This past month has been busy for us here at MCDI. In Tanzania, June marks the beginning of the long dry season after several months of heavy rain. This means that whilst our tree planting has been put on pause until the rains return towards the end of the year we are able to shift our focus to sustainable timber harvesting.
Our model takes a human rights-based approach to conservation, ensuring that rural indigenous communities are able to generate revenues in a sustainable and equitable way from their forests. In September 2009 we facilitated the first-ever commercial timber harvest from a village forest reserve in Tanzania, earning communities over one hundred times more per log than through traditional methods. We now have two community-owned portable sawmills, one of which is being used for the first time this year, that are transported around two districts for harvesting. In 2009 we were awarded the first Forest Stewardship Council (FSC) certification for community-managed natural forests in all of Africa – this certificate is widely acknowledged as the gold standard of sustainable forest management. Since then, we have expanded the area of forest under FSC certification to over 200,000 hectares, encompassing over half of the total area of MCDI-supported community forest.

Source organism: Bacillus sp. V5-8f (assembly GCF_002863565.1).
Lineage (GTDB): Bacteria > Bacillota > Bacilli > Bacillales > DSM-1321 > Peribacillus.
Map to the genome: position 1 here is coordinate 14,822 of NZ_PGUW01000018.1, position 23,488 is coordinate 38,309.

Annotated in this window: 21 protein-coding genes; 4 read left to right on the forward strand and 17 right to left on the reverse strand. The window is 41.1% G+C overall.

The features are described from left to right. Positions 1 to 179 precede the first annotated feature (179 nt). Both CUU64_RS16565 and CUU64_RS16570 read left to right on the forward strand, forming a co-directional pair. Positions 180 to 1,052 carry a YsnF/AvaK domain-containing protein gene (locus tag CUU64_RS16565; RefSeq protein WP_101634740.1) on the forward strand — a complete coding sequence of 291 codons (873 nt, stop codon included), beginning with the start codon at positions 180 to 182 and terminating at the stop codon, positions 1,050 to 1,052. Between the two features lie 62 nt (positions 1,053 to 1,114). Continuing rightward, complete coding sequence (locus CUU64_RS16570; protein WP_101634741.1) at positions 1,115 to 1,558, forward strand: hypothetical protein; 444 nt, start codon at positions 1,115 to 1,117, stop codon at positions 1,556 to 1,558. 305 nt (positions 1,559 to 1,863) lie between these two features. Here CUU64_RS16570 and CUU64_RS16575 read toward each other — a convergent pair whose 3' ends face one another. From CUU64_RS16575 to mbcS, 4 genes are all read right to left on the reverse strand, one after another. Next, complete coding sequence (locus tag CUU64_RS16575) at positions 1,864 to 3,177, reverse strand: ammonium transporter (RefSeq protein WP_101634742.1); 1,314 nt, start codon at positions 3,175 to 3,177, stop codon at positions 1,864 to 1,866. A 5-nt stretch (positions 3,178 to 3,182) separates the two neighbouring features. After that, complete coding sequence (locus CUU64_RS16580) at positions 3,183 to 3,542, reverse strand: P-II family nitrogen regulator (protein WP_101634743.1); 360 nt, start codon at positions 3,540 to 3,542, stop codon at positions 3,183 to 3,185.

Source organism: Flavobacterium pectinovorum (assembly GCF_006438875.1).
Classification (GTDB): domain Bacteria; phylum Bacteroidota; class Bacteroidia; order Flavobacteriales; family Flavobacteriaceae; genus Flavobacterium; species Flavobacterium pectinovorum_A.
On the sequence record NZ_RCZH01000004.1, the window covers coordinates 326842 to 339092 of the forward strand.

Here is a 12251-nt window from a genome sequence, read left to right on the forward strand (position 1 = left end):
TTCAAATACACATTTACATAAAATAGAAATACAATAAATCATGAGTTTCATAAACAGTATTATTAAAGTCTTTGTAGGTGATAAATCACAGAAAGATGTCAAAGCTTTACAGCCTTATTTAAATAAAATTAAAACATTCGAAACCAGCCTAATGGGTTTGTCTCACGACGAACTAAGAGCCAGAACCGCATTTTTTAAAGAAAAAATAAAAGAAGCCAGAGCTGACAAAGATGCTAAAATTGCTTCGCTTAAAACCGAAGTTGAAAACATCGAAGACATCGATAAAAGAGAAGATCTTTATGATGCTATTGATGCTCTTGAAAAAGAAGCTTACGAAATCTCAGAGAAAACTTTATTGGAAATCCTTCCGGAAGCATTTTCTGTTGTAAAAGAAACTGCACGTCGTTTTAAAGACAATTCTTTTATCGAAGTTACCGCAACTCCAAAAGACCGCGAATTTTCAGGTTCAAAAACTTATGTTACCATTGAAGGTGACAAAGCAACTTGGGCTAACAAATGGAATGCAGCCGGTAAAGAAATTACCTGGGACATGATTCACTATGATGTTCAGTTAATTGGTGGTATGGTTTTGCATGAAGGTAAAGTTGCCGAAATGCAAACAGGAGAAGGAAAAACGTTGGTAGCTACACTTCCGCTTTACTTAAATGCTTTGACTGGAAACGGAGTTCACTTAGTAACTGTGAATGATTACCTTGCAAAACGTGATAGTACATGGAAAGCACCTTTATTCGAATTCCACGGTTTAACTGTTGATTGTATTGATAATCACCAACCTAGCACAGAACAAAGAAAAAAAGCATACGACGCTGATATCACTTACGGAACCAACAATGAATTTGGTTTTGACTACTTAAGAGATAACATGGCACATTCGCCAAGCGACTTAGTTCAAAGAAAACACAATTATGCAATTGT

So far, harvesting has started in Sautimoja village in Tunduru District and Mchakama village in Kilwa district, with a current total of 2500 planks of Mninga (Sautimoja) and 400 planks of Mkongo (Mchakama). After harvesting, the timber undergoes hammering and sawn timber processing before it is taken to our sustainable solar kiln which is used to dry the timber and preserve its quality.
Additionally, part of our role is to connect with buyers nationally and internationally in order to generate revenues that go back to the communities to be used for community development projects. We’re proud to say that both buyers of this specific timber harvest are Tanzanian companies who are outwardly seeking to support community-managed forests and ensure they are buying timber that is both sustainable and ethical.
This timber processed in June is just a fraction of what will be sustainably harvested throughout the year and we’ll keep you updated as it continues!